« VorigeDoorgaan »
Hitherto we have noticed only men's conduct in respect of theory; let us now behold it as it is manifest in their practice.
In the first place they magnify beyond all reasonable bounds the pursuits of time. From our earliest infancy we hear of little but getting forward in the world. To be rich, to be great, to be honourable, this is the chief good of man. All are aspiring after a higher place than they possess, and conceive that they shall catch the phantom of happiness when they have reached a certain point. Moreover, all are applauded in proportion as they succeed in this race; and no period but that of their departure from the body is thought a fit season for prosecuting their eternal interests.
But are the concerns of time really of such importance? When we have got forward in the world, what have we more than food and raiment, which we might have possessed with half the trouble? We do not mean to discourage industry; that is truly becoming in every person, and highly advantageous in every state. But if all our time and labour be occupied about this world, and the concerns of the soul be subordinated to those of the body, then is our conduct precisely such as is reprobated in the text.
In the next place, men extenuate sin as venial. There are some crimes which degrade human nature, or greatly disturb the happiness of society, which are therefore reprobated and abhorred. But a forgetfulness of God, a neglect of Christ, a resistance of the Holy Ghost, an indifference about the soul, with ten thousand other sins of omission or of commission, are considered as light and venial, and as affording no ground for sorrow and contrition. If the outward conduct have been decent, it is no matter what has been harboured within, or how much God has been disregarded and despised.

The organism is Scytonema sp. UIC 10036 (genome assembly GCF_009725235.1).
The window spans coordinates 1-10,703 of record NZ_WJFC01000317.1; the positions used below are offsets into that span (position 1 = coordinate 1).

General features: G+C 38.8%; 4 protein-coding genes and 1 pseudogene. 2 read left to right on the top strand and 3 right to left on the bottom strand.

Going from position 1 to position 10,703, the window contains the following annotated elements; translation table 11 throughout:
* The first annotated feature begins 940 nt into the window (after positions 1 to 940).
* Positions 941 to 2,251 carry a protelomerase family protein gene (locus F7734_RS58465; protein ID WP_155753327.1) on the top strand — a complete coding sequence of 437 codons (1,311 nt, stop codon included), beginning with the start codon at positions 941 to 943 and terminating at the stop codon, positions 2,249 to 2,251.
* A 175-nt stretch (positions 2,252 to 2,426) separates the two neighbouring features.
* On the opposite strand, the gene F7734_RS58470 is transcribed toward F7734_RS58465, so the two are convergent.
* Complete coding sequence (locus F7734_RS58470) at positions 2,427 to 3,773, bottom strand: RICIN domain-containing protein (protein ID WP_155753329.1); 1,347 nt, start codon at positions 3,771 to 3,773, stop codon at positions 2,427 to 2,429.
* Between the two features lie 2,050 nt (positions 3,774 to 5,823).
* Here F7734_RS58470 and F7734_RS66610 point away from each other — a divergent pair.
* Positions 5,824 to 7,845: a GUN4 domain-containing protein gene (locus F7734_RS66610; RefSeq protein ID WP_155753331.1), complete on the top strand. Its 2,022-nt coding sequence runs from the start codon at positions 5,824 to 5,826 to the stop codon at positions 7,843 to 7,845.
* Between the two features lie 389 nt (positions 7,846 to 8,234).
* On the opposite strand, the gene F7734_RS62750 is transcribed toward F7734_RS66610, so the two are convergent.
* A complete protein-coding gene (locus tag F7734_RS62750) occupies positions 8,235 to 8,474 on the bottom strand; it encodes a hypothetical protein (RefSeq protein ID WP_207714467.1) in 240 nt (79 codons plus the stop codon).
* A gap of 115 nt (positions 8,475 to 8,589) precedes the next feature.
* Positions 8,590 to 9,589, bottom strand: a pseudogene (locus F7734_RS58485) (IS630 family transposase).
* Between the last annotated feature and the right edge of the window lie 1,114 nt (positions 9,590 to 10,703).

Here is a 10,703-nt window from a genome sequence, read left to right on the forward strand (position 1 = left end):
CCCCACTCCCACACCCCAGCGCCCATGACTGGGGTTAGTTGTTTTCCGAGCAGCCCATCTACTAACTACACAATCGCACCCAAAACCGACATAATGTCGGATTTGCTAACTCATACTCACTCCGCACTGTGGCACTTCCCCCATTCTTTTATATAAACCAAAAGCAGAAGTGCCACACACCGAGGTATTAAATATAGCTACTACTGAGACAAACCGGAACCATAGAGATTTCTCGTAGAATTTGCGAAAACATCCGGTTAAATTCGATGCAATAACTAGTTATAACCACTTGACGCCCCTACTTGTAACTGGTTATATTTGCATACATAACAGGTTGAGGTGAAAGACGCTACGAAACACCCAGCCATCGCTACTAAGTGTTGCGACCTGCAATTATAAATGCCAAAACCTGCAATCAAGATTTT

But is this the light in which the scriptures teach us to regard sin? What was it that cast angels out of heaven? the sin of pride. What drove our first parents from Paradise, and brought a curse on all their posterity? one single transgression; and that a breach, not so much of a moral precept, as of a positive institution. Whom is it
that according to God's declaration he will cast into hell? "the wicked, and all the nations that forget God." Does sin appear a light matter when we are told, that nothing but the sacrifice of the Son of God could make atonement for it? Or will it appear a light matter to ourselves, when we are suffering the vengeance due to it in the lake that burneth with fire and brimstone? Surely, they are "fools who make a mock at sin," and blind, who doubt of its malignity.